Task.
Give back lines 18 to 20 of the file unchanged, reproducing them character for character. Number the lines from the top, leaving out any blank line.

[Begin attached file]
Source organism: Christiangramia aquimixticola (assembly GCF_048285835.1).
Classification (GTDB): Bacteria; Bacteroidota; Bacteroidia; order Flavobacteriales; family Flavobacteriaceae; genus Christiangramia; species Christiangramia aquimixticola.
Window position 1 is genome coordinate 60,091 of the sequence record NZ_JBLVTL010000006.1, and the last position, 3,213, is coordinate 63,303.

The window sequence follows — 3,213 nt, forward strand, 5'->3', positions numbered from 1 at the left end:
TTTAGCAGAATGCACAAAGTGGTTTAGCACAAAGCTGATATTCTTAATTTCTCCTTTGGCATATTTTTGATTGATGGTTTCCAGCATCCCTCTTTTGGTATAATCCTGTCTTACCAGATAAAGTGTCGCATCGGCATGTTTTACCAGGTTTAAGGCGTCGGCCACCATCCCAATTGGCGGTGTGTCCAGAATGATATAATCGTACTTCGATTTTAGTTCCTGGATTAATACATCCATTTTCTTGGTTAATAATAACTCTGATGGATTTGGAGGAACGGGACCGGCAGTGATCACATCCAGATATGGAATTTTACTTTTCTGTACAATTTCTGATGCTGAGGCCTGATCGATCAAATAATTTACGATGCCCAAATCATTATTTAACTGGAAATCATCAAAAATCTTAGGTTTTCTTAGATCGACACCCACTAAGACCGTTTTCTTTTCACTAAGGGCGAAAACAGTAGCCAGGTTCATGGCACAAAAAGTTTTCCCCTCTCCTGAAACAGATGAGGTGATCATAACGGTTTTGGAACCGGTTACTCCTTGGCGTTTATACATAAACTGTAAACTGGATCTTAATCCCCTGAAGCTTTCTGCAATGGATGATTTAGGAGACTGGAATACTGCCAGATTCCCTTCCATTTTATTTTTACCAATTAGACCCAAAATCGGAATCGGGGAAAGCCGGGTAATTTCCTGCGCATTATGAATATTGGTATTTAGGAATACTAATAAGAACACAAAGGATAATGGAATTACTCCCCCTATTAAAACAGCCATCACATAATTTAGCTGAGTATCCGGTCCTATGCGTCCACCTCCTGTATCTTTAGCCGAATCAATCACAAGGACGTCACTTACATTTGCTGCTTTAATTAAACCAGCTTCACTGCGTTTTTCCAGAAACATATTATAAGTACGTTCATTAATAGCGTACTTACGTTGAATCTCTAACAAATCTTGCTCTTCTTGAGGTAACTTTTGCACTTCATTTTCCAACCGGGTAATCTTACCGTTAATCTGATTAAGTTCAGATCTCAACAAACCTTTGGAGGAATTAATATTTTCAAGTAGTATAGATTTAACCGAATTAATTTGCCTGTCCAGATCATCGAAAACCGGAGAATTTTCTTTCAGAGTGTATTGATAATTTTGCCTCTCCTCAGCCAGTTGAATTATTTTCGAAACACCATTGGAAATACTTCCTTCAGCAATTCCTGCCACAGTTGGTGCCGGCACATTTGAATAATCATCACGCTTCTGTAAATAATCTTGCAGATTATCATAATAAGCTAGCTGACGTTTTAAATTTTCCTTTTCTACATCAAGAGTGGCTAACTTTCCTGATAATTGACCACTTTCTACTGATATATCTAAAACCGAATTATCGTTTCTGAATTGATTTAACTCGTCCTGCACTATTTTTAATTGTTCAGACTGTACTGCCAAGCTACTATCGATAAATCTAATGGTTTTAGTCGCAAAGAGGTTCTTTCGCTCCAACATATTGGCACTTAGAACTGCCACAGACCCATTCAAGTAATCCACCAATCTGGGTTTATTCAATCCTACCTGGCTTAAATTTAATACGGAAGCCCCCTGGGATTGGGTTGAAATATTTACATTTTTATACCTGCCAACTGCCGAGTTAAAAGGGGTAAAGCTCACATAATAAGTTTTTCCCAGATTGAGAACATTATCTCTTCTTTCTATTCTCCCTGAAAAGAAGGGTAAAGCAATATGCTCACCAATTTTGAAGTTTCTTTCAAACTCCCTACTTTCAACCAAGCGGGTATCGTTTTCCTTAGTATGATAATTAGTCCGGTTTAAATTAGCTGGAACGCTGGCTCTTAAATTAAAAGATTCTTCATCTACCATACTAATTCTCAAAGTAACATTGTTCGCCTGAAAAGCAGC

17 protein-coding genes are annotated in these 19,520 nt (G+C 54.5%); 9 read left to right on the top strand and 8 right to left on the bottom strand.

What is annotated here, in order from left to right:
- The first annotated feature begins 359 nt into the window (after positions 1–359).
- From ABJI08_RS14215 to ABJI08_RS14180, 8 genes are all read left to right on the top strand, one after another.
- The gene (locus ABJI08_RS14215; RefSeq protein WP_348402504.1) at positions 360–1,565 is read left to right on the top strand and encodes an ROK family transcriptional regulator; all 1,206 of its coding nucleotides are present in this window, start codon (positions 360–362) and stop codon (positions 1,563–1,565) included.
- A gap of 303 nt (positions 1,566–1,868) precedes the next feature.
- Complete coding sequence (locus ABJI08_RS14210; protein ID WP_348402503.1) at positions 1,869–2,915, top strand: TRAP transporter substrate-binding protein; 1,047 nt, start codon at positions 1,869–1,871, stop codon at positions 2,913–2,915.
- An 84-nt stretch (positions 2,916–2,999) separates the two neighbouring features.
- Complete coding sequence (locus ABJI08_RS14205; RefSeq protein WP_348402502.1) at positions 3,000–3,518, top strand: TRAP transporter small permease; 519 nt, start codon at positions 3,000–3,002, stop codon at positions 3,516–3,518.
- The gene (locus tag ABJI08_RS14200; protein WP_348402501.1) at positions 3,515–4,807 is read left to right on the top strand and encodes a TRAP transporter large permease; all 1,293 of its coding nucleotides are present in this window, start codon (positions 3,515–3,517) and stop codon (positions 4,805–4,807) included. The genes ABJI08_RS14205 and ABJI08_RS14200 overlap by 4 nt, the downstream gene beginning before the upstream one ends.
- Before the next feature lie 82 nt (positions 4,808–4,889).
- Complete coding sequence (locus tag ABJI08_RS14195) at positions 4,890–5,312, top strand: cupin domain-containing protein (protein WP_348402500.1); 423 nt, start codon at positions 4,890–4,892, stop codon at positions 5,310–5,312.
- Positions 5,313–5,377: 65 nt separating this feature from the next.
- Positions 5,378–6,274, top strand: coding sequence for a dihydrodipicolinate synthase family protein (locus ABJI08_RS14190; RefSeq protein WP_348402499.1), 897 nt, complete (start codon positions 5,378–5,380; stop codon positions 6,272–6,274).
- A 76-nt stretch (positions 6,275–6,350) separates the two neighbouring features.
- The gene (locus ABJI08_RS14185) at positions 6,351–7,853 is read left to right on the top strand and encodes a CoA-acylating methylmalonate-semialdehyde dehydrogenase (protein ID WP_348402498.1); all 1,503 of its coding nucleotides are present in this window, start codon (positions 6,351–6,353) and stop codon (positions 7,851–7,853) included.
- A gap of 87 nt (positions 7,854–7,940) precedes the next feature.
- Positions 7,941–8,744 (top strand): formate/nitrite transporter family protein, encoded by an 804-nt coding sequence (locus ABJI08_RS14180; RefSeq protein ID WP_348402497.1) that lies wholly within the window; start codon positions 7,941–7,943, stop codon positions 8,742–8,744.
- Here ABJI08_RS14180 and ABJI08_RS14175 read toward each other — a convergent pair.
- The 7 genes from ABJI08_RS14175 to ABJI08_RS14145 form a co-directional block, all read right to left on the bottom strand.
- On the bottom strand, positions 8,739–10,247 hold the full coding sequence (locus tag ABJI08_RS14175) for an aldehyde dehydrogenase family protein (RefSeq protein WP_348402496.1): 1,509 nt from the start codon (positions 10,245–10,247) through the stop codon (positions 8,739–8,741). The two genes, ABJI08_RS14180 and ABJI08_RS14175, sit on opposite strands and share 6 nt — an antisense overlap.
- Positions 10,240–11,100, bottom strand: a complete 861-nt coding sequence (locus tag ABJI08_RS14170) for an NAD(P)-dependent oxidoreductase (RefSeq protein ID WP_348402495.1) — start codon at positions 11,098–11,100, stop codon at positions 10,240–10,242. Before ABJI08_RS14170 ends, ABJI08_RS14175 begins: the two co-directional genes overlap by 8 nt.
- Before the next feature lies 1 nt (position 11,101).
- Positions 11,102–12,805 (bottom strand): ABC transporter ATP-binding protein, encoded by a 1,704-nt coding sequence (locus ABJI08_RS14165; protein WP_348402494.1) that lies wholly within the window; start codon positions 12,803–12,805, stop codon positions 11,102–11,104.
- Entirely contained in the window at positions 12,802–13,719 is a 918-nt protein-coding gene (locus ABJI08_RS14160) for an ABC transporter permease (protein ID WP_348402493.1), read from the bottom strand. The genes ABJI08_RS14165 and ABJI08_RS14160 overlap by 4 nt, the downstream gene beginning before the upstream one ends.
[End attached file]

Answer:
- Positions 5,313–5,377: 65 nt separating this feature from the next.
- Positions 5,378–6,274, top strand: coding sequence for a dihydrodipicolinate synthase family protein (locus ABJI08_RS14190; RefSeq protein WP_348402499.1), 897 nt, complete (start codon positions 5,378–5,380; stop codon positions 6,272–6,274).
- A 76-nt stretch (positions 6,275–6,350) separates the two neighbouring features.